Case of Neonatal Fatality from Neuromuscular Variant of Glycogen Storage Disease Type IV
Glycogen storage disease type IV (GSD-IV), or Andersen disease, is a rare autosomal recessive disorder that results from the deficiency of glycogen branching enzyme (GBE). This in turn results in accumulation of abnormal glycogen molecules that have longer outer chains and fewer branch points. GSD-IV manifests in a wide spectrum, with variable phenotypes depending on the degree and type of tissues in which this abnormal glycogen accumulates. Typically, GSD-IV presents with rapidly progressive liver cirrhosis and death in early childhood. However, there is a severe congenital neuromuscular variant of GSD-IV that has been reported in the literature, with fewer than 20 patient cases thus far. We report an unusual case of GSD-IV neuromuscular variant in a late preterm female infant who was born to non-consanguineous healthy parents with previously healthy children. Prenatally, our patient was found to have decreased fetal movement and polyhydramnios warranting an early delivery. Postnatally, she had severe hypotonia and respiratory failure, with no hepatic or cardiac involvement. Extensive metabolic and neurological workup revealed no abnormalities. However, molecular analysis by whole-exome sequencing revealed two pathogenic variants in the GBE1 gene. Our patient was thus a compound heterozygote of the two pathogenic variants: one of these was inherited from the mother [p.L490WfsX5 (c.1468delC)], and the other pathogenic variant was a de novo change [p.E449X (c.1245G>T)]. As expected in GSD-IV, diffuse intracytoplasmic periodic acid-Schiff-positive, diastase-resistant inclusions were found in the cardiac myocytes, hepatocytes, and skeletal muscle fibers of our patient.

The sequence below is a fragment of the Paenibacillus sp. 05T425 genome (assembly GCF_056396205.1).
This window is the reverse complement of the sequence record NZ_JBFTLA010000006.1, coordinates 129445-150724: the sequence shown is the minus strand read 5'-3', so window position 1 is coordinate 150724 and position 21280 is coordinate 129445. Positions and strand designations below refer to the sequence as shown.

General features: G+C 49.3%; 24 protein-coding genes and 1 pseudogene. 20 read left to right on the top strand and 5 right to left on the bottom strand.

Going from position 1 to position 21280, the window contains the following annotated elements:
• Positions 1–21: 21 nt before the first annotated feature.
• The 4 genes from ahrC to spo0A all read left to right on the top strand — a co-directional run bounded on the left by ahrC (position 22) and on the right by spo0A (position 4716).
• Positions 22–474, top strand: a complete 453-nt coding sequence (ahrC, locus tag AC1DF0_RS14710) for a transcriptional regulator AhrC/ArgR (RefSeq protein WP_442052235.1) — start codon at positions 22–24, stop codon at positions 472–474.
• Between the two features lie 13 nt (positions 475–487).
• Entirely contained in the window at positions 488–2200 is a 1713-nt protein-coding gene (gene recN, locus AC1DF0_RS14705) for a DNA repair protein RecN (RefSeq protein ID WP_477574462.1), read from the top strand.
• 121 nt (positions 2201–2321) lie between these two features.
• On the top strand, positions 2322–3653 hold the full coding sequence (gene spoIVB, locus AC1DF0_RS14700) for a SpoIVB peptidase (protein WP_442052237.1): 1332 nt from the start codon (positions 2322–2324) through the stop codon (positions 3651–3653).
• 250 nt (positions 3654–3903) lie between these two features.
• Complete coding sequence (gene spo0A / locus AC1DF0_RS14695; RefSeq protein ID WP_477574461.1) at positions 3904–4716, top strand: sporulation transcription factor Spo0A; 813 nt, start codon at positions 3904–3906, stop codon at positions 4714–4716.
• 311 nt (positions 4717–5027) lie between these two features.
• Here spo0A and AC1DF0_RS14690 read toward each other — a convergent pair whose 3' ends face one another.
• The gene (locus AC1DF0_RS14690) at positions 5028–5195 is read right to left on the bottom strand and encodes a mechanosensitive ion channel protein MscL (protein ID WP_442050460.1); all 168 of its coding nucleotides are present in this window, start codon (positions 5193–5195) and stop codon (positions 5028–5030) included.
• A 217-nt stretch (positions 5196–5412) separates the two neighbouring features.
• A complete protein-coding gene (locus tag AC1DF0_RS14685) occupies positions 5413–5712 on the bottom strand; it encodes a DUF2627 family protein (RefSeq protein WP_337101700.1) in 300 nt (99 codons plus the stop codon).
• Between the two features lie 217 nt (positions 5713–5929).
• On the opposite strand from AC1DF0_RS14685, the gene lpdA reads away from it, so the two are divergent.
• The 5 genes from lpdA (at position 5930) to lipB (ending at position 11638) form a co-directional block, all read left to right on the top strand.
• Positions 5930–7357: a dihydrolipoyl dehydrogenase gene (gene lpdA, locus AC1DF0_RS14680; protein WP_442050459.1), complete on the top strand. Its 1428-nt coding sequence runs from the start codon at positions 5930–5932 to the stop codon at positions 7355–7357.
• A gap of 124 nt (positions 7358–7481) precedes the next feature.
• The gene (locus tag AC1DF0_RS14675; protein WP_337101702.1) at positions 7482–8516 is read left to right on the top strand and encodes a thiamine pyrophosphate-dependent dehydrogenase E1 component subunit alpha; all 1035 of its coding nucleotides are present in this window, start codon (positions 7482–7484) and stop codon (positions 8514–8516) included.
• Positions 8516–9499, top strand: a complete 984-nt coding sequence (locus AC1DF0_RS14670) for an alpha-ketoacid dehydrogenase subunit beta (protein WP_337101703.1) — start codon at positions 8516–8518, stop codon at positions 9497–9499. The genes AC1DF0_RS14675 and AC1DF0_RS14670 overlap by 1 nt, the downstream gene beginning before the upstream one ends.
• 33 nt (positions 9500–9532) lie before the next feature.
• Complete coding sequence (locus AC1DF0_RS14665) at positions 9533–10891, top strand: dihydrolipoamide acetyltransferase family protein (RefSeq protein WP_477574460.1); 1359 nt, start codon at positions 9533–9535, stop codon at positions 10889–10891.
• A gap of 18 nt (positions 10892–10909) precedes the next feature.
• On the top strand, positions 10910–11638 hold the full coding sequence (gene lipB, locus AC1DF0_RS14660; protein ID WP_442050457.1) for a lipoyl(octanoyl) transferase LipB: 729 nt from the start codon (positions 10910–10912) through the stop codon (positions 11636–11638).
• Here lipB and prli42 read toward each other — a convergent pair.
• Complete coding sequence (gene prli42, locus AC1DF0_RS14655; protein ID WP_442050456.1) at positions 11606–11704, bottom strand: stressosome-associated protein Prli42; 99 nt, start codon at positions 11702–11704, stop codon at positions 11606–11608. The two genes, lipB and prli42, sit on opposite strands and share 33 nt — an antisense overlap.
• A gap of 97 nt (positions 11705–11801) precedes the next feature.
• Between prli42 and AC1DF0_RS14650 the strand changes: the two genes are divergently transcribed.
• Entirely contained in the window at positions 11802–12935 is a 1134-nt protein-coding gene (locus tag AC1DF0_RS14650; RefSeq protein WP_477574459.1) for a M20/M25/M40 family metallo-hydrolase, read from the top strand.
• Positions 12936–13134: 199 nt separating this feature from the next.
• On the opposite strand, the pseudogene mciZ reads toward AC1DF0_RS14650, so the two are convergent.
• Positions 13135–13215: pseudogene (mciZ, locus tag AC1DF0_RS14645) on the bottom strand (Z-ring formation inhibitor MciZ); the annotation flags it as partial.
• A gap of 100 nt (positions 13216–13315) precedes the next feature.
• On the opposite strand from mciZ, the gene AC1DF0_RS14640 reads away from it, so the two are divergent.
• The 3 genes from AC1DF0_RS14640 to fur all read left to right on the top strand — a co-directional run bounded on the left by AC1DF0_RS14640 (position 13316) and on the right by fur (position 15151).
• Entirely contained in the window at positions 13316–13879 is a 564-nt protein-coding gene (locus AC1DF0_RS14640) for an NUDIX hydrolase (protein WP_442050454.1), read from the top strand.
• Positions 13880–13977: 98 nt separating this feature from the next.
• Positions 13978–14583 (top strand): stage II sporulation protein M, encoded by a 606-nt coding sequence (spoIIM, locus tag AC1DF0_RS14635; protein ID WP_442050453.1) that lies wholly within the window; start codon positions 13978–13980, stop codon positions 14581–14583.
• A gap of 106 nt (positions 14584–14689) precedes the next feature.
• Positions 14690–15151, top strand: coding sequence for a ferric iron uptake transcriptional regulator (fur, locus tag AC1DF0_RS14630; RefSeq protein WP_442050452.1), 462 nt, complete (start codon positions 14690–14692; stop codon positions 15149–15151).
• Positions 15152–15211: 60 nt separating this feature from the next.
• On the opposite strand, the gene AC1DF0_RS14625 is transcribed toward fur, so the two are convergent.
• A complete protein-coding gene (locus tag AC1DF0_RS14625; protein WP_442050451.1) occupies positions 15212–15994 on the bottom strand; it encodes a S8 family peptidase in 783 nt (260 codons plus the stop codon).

We thank Kathy Kyler for editorial support throughout writing process. We thank Drs. Henry Tran and Kar-Ming Fung for their assistant in sampling and examining the thigh muscular tissue.